Research Breakthrough Offers Promising Leads in Cancer Treatment
Researchers at the University of Pennsylvania Medical Center have published preliminary research suggesting new avenues for treating a difficult disease. The research, published in the August 10th online edition of the New England Journal of Medicine, highlighted a new technology whereby genetically enhanced immune cells were used to treat patients with a type of chronic leukemia.
The researchers, led by Dr. David Porter, used a new technique whereby patients with chronic lymphoblastic leukemia had some of their own blood removed, and a type of immune cell called a killer T cell was separated from the blood sample. These T cells were then genetically modified in the lab to enhance their "killing" ability, and reinjected into the patients.
T cells are designed to recognize foreign organisms in our bodies, and kill them. However, these immune cells do not recognize cancer cells, and therefore are not normally able to kill them. Researchers in this small study inserted a therapeutic gene into these T cells, and put them back into the leukemia patient's bloodstream.
While only three patients were enrolled in this study, the results were startling. In two cases, patients achieved 100% remission (i.e. no cancer cells remaining) while the third patient achieved a 70% reduction in cancer cells. Additionally, the genetically modified T cells were still able to be detected in these patients' blood streams six months after initial treatment; in theory, this means that if the leukemia were to recur, the T cells would still be available to attack the cancer cells.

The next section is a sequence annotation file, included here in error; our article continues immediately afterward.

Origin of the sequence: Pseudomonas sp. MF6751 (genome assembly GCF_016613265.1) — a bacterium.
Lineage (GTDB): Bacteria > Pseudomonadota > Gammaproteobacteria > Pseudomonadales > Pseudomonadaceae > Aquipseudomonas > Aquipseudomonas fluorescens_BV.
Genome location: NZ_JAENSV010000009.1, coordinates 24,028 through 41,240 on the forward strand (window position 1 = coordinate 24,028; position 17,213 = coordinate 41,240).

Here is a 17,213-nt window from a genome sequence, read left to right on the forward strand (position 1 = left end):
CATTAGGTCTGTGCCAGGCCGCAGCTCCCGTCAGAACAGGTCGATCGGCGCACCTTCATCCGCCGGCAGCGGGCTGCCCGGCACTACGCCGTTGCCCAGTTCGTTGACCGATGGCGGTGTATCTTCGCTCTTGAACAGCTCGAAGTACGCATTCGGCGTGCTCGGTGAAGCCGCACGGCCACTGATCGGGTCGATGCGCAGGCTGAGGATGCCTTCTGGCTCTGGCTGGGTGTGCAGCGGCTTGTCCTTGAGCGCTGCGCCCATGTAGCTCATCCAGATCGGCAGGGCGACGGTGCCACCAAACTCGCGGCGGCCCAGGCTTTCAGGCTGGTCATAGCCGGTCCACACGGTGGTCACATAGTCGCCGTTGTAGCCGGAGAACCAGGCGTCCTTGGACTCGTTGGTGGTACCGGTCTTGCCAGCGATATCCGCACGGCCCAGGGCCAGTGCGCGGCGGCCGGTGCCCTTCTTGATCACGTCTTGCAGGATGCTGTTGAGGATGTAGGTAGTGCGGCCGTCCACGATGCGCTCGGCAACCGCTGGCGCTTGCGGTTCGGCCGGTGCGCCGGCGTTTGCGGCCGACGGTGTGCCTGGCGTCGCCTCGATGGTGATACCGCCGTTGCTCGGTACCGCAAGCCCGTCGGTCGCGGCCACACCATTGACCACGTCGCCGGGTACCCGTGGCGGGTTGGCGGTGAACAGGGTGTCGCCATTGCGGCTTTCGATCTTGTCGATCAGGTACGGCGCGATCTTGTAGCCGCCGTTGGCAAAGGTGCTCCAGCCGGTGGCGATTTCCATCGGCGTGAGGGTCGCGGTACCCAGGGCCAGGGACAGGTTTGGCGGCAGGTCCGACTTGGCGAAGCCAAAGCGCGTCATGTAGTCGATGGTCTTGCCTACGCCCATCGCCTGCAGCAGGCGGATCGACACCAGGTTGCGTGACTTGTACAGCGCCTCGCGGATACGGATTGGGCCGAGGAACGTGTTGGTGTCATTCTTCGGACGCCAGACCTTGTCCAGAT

The study was very small, and results, while encouraging, are still considered preliminary. The researchers were almost unable to complete this study due to a paucity of funding; private donations were solicited in order to make this study happen.
The researchers, while very excited by the trend of this research, urge caution in reading too much into the results. One of the side effects of this treatment is the depletion of the body's B cells, another type of immune cell which produces antibodies which the body uses to fight infection. In an editorial discussing this study, Dr. Walter Urba and Dr. Dan Longo, state: "Only with the more widespread clinical use of chimeric antigen–receptor T cells will we learn whether the results reported by Porter et al. reflect an authentic advance toward a clinically applicable and effective therapy or yet another promising lead that runs into a barrier that cannot be easily overcome."